Why Isn’t Jesus a Girl?

The point of this exercise is to challenge our preconceptions of what Jesus must have been like: Why do we think he is male, and why do we assume Jesus is just like us?


Slide1This particular discussion was inspired by this (admittedly facetious) blogpost entitled “Where Would Jesus Pee?”

In it, Andrew Seidel raises an interesting point:  Jesus had a biological mother, but no biological father.  Therefore, even if the Holy Spirit intervened to cause Mary to become pregnant, all of the genetic material was from his mother.

Now, a person of female gender has two X chromosomes (XX) while a person of male gender has an X and a Y (XY).   The gender of their child is determined by which chromosome they get from the father – either the X or the Y.  But, since Jesus has no biological father, then all of his genetic material would come from Mary, meaning he got an “X” instead of a “Y” and so must be female.

I recently presented this as part of our church’s “Message for All Ages” (being very careful of how I presented it, given that grammar school aged children were present).  Then asked the question, “So, what do you think; why isn’t Jesus a Girl?”

As you can imagine, this produced some amazing facial expressions (and answers) from kids and adults like!

The point of this exercise is to challenge our preconceptions of what Jesus must have been like: How can we be sure he was genetically male, or even that he presented himself as a typical male, for that matter?  Why do we assume Jesus is just like us?

There are no descriptions at all of Jesus in any of the ancient records that have been passed down to us, other than a general agreement that he was a “he.” But, even that is problematic, since all of those ancient writings were written by men, who would naturally tend to assume he was like them.  Also, it seems clear that the ancient church deliberately did not create any written or visual representations of Jesus because they did not want to create an idol for people to worship;  and also because they also did not want to afflict us with their own preconceptions of who he was and what he looked like.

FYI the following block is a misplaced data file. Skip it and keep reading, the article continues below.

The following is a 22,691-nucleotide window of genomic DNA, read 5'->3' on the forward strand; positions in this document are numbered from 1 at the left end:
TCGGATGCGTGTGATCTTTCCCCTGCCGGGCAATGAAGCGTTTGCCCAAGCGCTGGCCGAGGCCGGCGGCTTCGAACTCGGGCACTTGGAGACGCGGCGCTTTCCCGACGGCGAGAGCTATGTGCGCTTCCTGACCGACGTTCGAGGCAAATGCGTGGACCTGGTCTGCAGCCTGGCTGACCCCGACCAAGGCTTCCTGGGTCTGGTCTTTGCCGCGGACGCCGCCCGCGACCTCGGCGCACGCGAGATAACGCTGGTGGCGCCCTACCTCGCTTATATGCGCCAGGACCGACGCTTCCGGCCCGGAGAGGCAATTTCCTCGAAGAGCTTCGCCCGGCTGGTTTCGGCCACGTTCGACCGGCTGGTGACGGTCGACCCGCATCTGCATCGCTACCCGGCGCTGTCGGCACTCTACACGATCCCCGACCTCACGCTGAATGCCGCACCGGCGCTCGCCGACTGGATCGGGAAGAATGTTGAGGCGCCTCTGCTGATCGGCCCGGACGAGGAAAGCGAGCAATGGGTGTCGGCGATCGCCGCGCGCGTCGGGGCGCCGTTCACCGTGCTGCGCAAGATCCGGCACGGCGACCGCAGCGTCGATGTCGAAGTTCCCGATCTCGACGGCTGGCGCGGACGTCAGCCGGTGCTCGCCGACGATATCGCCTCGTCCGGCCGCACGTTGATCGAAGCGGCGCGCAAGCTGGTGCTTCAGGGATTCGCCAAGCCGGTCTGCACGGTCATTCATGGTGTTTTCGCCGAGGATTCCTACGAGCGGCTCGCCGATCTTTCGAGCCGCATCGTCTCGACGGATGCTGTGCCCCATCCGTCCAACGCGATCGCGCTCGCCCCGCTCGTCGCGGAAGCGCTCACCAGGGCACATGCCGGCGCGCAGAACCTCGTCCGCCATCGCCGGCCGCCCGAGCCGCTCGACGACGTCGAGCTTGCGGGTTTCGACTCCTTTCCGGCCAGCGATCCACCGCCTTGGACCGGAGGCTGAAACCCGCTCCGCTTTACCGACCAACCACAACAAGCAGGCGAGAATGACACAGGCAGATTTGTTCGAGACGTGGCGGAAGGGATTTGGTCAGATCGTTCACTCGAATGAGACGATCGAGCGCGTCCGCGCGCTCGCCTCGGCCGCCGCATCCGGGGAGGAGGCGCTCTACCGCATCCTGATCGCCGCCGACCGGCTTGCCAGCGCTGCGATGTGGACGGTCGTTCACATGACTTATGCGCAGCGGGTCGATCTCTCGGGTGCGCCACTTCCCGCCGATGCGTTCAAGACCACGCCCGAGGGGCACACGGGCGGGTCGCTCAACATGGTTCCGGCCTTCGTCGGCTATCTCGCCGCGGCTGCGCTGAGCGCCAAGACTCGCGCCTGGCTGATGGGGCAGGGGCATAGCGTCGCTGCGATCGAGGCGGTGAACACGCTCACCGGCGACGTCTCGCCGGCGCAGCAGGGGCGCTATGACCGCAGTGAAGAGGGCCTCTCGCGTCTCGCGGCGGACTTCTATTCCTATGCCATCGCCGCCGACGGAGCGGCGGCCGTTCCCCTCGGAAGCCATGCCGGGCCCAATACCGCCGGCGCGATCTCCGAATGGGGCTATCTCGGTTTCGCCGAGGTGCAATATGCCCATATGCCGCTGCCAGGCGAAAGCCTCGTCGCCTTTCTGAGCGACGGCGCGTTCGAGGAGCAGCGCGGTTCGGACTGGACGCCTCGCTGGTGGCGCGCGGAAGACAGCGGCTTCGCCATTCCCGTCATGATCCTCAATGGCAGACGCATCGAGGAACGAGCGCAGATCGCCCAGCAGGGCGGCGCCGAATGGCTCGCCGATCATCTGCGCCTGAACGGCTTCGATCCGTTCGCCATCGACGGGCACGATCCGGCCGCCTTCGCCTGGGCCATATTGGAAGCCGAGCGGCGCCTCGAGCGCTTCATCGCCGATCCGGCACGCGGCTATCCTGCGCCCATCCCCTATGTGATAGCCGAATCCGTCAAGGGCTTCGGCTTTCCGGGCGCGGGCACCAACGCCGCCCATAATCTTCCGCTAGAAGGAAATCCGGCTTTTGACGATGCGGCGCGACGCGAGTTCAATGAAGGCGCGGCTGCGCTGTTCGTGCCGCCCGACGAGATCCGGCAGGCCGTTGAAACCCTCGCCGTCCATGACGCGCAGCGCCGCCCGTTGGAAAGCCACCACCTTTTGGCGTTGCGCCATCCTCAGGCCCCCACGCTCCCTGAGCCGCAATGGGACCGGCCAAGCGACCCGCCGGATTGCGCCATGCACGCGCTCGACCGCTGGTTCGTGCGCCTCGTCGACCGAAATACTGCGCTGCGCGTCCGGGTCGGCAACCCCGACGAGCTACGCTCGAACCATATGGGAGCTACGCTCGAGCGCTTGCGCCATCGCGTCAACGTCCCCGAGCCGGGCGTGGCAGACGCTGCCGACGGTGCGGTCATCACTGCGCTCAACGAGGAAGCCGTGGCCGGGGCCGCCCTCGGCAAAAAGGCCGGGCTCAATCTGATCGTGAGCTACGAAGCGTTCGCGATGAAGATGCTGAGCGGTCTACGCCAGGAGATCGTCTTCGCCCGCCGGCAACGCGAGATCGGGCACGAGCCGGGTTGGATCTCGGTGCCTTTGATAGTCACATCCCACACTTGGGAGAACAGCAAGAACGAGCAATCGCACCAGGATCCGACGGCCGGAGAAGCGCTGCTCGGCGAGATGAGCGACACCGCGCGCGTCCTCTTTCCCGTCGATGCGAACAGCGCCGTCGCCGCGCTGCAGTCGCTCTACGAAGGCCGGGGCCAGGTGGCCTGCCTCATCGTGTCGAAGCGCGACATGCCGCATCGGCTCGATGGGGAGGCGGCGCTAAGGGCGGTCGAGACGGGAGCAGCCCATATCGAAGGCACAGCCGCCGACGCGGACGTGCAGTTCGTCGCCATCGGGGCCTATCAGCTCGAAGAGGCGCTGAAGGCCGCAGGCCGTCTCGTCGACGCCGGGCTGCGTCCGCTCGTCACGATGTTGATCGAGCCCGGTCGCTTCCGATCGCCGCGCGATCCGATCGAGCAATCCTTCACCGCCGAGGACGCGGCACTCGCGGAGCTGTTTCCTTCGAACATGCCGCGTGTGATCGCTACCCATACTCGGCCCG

If Jesus is truly Emmanuel – “God with Us,” then Jesus must walk in our shoes.  I am a white Anglo Saxon male, so that’s pretty easy for me (especially within this culture) to see him as a White Anglo Saxon male.  But, there is just as much truth in seeing Jesus as a White Anglo Saxon woman, or a Black transgender Male, or as a Latino Lesbian, or as a female Sikh Guru.  If Jesus truly is Emmanuel, then Jesus must be walking in their shoes just as much in mine: relating with each of us and experiencing life with us in exactly the same ways that we do.  Jesus understands who we are, and what we’re experiencing, because Jesus is with us, individually, all the time.

When someone insists that Jesus is of a particular race, or gender, or sexual orientation, or faith, they are trying to make Jesus fit within the limits that they are comfortable-with.  Actually, this is OK: because Jesus does fit within our boundaries.  But, it is a mistake, and harmful, to think that having Jesus fit within our own boundaries means Jesus cannot fit into anyone else’s.

So yes, Jesus is a girl.

P.S. Some other fun thoughts to throw into the discussion:
* Since the “Y” chromosome is in effect a much truncated “X” chromosome, the ancient idea that women are a defective form of male is wrong. Using that reasoning, men should, in fact, be seen as a defective form of female!
* The “Y” chromosome is far simpler than the “X” chromosome, which may be one reason why men have such a hard time understanding women!

Copyright (c) 2016, Allen Vander Meulen III, all rights reserved.  I’m happy to share my writings with you, as long as proper credit for my authorship is given. (e.g., via a credit that gives my full name and/or provides a link back to this site – or just email me and ask!)

Author: Allen

A would be historian turned IT Professional who responded to the call to the Ministry, and is now focused on social justice and community service. He is a father of two (ages 28 & 7). He and his wife enjoy life near Boston. You can follow Pastor Allen on Facebook at https://www.facebook.com/PastorAllenV/ or on Twitter @allenvm3.

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